I also get HD for the first year. I plan NOT to renew it after that, though my cynical daughter has a bet that I will! If I do, it would add $9.99 a month to the bill. In addition, I get HBO, Showtime and Starz movie channels free for three months. I'm enjoying them, but there's no way I'll continue with them when the free trial runs out.

So, here's the math:

I currently spend $67.25 for cable TV; $14.49 for AOL; and $27.35 for Qwest which (provided I am doing the arithmetic correctly, which it might be a mistake to assume) totals $109.55 for my current expenses.

Under my new package, I will pay $104.99 for the package plus an additional $4.99 to AOL to maintain my security software, e-mail address and some other perks I may ultimately decide to forego. So, my total going forward will be $109.98.

Hence the internet (not to mention free long distance service) for $ .43.

Such a deal!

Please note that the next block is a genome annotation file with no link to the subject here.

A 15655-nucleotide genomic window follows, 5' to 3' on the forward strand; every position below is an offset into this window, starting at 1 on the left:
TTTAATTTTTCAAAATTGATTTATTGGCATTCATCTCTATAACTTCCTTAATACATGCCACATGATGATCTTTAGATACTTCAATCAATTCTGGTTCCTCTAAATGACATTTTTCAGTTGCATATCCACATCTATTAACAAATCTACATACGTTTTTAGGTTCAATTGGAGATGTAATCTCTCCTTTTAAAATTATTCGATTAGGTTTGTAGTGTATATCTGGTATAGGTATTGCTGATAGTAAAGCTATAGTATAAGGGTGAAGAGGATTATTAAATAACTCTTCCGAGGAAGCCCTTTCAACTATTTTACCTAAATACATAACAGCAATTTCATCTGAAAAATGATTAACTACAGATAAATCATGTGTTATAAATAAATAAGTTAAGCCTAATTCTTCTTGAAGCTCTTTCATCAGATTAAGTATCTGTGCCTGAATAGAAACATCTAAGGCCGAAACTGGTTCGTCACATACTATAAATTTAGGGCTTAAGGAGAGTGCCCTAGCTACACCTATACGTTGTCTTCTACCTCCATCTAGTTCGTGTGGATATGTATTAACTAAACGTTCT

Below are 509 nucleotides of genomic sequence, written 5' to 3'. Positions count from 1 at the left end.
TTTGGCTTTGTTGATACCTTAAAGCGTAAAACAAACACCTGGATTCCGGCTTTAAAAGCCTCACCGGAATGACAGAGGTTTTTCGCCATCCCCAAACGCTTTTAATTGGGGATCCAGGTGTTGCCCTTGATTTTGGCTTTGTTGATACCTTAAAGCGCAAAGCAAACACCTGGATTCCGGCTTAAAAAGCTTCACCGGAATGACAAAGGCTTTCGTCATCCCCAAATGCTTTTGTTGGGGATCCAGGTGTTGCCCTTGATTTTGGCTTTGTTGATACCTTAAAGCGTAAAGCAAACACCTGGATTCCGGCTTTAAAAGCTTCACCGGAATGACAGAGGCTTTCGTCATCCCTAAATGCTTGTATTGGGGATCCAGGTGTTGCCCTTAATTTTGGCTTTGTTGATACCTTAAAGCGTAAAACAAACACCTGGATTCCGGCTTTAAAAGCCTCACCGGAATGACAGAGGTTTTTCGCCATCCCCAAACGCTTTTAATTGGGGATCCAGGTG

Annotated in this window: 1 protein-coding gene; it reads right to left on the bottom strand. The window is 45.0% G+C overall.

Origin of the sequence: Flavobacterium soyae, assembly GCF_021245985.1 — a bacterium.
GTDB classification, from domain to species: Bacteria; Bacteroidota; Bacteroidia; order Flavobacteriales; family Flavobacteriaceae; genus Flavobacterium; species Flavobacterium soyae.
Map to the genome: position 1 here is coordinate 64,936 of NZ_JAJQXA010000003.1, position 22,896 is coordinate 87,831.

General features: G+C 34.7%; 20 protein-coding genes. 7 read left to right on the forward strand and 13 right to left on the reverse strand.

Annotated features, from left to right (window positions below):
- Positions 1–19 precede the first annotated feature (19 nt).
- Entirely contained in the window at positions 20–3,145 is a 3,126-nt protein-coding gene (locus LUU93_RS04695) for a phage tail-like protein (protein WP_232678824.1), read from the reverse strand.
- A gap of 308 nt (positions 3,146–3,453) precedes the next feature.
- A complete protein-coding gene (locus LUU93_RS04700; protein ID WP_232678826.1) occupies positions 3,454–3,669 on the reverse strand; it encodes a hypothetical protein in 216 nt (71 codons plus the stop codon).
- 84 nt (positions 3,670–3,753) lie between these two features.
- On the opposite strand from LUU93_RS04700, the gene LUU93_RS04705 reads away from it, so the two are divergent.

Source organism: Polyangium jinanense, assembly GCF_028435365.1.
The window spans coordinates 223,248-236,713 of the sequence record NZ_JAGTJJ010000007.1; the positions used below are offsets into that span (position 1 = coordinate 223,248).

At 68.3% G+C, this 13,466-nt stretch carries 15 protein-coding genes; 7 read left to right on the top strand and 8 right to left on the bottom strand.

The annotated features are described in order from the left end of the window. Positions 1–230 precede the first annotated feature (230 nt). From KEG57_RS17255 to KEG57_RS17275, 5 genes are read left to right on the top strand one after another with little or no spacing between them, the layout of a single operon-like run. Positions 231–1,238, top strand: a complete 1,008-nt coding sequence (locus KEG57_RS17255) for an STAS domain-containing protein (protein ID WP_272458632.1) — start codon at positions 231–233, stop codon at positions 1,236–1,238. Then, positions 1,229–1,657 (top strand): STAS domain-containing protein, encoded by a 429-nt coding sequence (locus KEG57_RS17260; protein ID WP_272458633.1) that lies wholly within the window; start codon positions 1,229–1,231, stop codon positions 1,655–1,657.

Tuesday, November 9, 2010

Adoption for Cheapskates

Do you hate that title? Are you appalled that anyone would consider applying frugality to the adoption of children?

What if it turned out that being frugal about adoption actually helped those children most seriously in need of parents?

Welcome to Grace's world, where the desire to adopt and rear children ran smack into financial reality. Don't worry--this is a story with a happy ending. I wound up adopting five daughters, and we all survived.

I was 30 years old when I adopted my first child out of foster care.

I was 50 when I adopted my fifth and last child, also out of foster care.

They are all adults now, ranging in age from 43 to 20. They are mostly on their own. (OK, so the 28 year old returned home and is currently living with me, but the plan is for her to be gone by spring!)

Rearing children is never cheap and my children are no exception.

But the adoption process itself can run into thousands of dollars, particularly for children from foreign countries, and even more particularly for the near-mythical 'healthy white infant.'

My children's adoptions cost me not one dime.

My state paid the attorney fees.

My state provided health insurance until they were 18. (I put each child on the insurance provided by my employer and used the state coverage as secondary insurance, which meant I had no co-pays!)

My state provided psychological testing at no cost.

My state even provided a monthly stipend for each child.

If you're curious about your state, the National Council on Adopted Children maintains this website.